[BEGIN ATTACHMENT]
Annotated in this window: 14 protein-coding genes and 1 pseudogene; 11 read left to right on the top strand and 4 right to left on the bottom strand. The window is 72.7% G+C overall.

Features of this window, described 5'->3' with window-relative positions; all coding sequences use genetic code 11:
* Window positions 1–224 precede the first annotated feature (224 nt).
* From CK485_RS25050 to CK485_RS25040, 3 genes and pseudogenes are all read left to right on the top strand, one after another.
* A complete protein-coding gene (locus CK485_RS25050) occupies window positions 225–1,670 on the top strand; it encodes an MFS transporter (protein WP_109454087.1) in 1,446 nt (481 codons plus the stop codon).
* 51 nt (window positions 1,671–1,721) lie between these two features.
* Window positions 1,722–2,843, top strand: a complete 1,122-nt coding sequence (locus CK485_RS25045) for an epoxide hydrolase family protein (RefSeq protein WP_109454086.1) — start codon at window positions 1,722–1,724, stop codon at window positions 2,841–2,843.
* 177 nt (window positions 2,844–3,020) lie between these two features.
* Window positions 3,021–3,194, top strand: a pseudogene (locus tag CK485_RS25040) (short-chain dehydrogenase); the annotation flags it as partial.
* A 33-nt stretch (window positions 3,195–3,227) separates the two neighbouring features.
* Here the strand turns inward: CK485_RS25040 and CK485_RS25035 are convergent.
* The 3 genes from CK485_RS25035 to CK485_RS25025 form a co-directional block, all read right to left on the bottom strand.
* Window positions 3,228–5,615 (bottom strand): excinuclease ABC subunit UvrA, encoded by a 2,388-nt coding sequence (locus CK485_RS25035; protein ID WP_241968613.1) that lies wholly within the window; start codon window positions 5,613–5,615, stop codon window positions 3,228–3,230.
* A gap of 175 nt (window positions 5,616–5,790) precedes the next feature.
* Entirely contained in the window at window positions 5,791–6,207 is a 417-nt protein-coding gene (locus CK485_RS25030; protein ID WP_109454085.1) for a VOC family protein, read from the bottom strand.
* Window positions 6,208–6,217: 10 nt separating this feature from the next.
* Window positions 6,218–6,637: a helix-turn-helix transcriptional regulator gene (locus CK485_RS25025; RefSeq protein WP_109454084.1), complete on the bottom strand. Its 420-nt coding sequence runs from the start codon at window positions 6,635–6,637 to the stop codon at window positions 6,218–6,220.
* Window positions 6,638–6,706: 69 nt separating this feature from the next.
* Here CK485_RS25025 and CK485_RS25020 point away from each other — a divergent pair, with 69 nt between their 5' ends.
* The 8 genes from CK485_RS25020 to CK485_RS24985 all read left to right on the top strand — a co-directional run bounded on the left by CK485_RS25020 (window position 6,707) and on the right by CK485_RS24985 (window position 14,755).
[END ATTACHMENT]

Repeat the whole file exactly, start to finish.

Annotated in this window: 14 protein-coding genes and 1 pseudogene; 11 read left to right on the top strand and 4 right to left on the bottom strand. The window is 72.7% G+C overall.

Features of this window, described 5'->3' with window-relative positions; all coding sequences use genetic code 11:
* Window positions 1–224 precede the first annotated feature (224 nt).
* From CK485_RS25050 to CK485_RS25040, 3 genes and pseudogenes are all read left to right on the top strand, one after another.
* A complete protein-coding gene (locus CK485_RS25050) occupies window positions 225–1,670 on the top strand; it encodes an MFS transporter (protein WP_109454087.1) in 1,446 nt (481 codons plus the stop codon).
* 51 nt (window positions 1,671–1,721) lie between these two features.
* Window positions 1,722–2,843, top strand: a complete 1,122-nt coding sequence (locus CK485_RS25045) for an epoxide hydrolase family protein (RefSeq protein WP_109454086.1) — start codon at window positions 1,722–1,724, stop codon at window positions 2,841–2,843.
* 177 nt (window positions 2,844–3,020) lie between these two features.
* Window positions 3,021–3,194, top strand: a pseudogene (locus tag CK485_RS25040) (short-chain dehydrogenase); the annotation flags it as partial.
* A 33-nt stretch (window positions 3,195–3,227) separates the two neighbouring features.
* Here the strand turns inward: CK485_RS25040 and CK485_RS25035 are convergent.
* The 3 genes from CK485_RS25035 to CK485_RS25025 form a co-directional block, all read right to left on the bottom strand.
* Window positions 3,228–5,615 (bottom strand): excinuclease ABC subunit UvrA, encoded by a 2,388-nt coding sequence (locus CK485_RS25035; protein ID WP_241968613.1) that lies wholly within the window; start codon window positions 5,613–5,615, stop codon window positions 3,228–3,230.
* A gap of 175 nt (window positions 5,616–5,790) precedes the next feature.
* Entirely contained in the window at window positions 5,791–6,207 is a 417-nt protein-coding gene (locus CK485_RS25030; protein ID WP_109454085.1) for a VOC family protein, read from the bottom strand.
* Window positions 6,208–6,217: 10 nt separating this feature from the next.
* Window positions 6,218–6,637: a helix-turn-helix transcriptional regulator gene (locus CK485_RS25025; RefSeq protein WP_109454084.1), complete on the bottom strand. Its 420-nt coding sequence runs from the start codon at window positions 6,635–6,637 to the stop codon at window positions 6,218–6,220.
* Window positions 6,638–6,706: 69 nt separating this feature from the next.
* Here CK485_RS25025 and CK485_RS25020 point away from each other — a divergent pair, with 69 nt between their 5' ends.
* The 8 genes from CK485_RS25020 to CK485_RS24985 all read left to right on the top strand — a co-directional run bounded on the left by CK485_RS25020 (window position 6,707) and on the right by CK485_RS24985 (window position 14,755).